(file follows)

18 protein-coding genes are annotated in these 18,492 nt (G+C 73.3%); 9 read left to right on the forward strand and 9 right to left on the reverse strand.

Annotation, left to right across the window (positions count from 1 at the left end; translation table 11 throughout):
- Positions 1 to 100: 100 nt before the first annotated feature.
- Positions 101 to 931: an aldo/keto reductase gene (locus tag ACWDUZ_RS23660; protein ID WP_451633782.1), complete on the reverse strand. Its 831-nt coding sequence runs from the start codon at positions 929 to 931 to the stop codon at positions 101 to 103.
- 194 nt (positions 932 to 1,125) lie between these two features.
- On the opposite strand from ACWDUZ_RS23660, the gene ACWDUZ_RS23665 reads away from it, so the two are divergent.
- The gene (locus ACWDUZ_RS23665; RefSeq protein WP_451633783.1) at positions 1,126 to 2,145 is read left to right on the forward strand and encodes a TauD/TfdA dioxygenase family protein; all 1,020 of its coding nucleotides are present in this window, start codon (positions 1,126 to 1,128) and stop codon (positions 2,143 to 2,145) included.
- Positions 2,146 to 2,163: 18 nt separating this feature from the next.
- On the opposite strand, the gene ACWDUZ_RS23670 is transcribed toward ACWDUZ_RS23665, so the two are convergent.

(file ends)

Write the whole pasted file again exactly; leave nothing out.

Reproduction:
18 protein-coding genes are annotated in these 18,492 nt (G+C 73.3%); 9 read left to right on the forward strand and 9 right to left on the reverse strand.

Annotation, left to right across the window (positions count from 1 at the left end; translation table 11 throughout):
- Positions 1 to 100: 100 nt before the first annotated feature.
- Positions 101 to 931: an aldo/keto reductase gene (locus tag ACWDUZ_RS23660; protein ID WP_451633782.1), complete on the reverse strand. Its 831-nt coding sequence runs from the start codon at positions 929 to 931 to the stop codon at positions 101 to 103.
- 194 nt (positions 932 to 1,125) lie between these two features.
- On the opposite strand from ACWDUZ_RS23660, the gene ACWDUZ_RS23665 reads away from it, so the two are divergent.
- The gene (locus ACWDUZ_RS23665; RefSeq protein WP_451633783.1) at positions 1,126 to 2,145 is read left to right on the forward strand and encodes a TauD/TfdA dioxygenase family protein; all 1,020 of its coding nucleotides are present in this window, start codon (positions 1,126 to 1,128) and stop codon (positions 2,143 to 2,145) included.
- Positions 2,146 to 2,163: 18 nt separating this feature from the next.
- On the opposite strand, the gene ACWDUZ_RS23670 is transcribed toward ACWDUZ_RS23665, so the two are convergent.